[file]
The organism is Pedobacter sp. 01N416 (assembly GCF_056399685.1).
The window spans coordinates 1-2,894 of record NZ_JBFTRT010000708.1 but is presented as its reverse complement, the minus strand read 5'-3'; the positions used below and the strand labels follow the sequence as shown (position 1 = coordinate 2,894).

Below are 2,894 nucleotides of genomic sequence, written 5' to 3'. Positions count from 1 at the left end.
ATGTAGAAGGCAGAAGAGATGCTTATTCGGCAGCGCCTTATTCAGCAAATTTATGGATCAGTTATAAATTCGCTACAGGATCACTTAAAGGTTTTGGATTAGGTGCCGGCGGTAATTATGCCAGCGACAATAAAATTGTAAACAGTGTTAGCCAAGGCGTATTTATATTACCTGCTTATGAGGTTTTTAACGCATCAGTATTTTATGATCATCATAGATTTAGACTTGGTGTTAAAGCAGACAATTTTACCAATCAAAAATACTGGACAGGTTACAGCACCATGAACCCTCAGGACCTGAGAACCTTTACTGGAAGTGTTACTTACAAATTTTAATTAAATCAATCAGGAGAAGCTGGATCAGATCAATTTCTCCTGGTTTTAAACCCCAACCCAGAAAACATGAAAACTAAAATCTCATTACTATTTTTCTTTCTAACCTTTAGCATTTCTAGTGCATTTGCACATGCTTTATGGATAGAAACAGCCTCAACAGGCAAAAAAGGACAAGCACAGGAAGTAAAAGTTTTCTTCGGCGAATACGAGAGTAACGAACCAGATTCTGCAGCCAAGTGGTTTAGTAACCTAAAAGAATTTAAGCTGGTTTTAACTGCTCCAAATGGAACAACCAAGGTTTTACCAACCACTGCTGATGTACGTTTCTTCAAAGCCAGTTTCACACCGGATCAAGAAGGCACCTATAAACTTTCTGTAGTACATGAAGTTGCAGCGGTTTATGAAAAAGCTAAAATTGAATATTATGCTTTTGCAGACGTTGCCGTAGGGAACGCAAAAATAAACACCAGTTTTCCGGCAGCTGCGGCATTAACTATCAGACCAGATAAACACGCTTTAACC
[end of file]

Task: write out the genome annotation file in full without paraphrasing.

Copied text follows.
The organism is Pedobacter sp. 01N416 (assembly GCF_056399685.1).
The window spans coordinates 1-2,894 of record NZ_JBFTRT010000708.1 but is presented as its reverse complement, the minus strand read 5'-3'; the positions used below and the strand labels follow the sequence as shown (position 1 = coordinate 2,894).

Below are 2,894 nucleotides of genomic sequence, written 5' to 3'. Positions count from 1 at the left end.
ATGTAGAAGGCAGAAGAGATGCTTATTCGGCAGCGCCTTATTCAGCAAATTTATGGATCAGTTATAAATTCGCTACAGGATCACTTAAAGGTTTTGGATTAGGTGCCGGCGGTAATTATGCCAGCGACAATAAAATTGTAAACAGTGTTAGCCAAGGCGTATTTATATTACCTGCTTATGAGGTTTTTAACGCATCAGTATTTTATGATCATCATAGATTTAGACTTGGTGTTAAAGCAGACAATTTTACCAATCAAAAATACTGGACAGGTTACAGCACCATGAACCCTCAGGACCTGAGAACCTTTACTGGAAGTGTTACTTACAAATTTTAATTAAATCAATCAGGAGAAGCTGGATCAGATCAATTTCTCCTGGTTTTAAACCCCAACCCAGAAAACATGAAAACTAAAATCTCATTACTATTTTTCTTTCTAACCTTTAGCATTTCTAGTGCATTTGCACATGCTTTATGGATAGAAACAGCCTCAACAGGCAAAAAAGGACAAGCACAGGAAGTAAAAGTTTTCTTCGGCGAATACGAGAGTAACGAACCAGATTCTGCAGCCAAGTGGTTTAGTAACCTAAAAGAATTTAAGCTGGTTTTAACTGCTCCAAATGGAACAACCAAGGTTTTACCAACCACTGCTGATGTACGTTTCTTCAAAGCCAGTTTCACACCGGATCAAGAAGGCACCTATAAACTTTCTGTAGTACATGAAGTTGCAGCGGTTTATGAAAAAGCTAAAATTGAATATTATGCTTTTGCAGACGTTGCCGTAGGGAACGCAAAAATAAACACCAGTTTTCCGGCAGCTGCGGCATTAACTATCAGACCAGATAAACACGCTTTAACC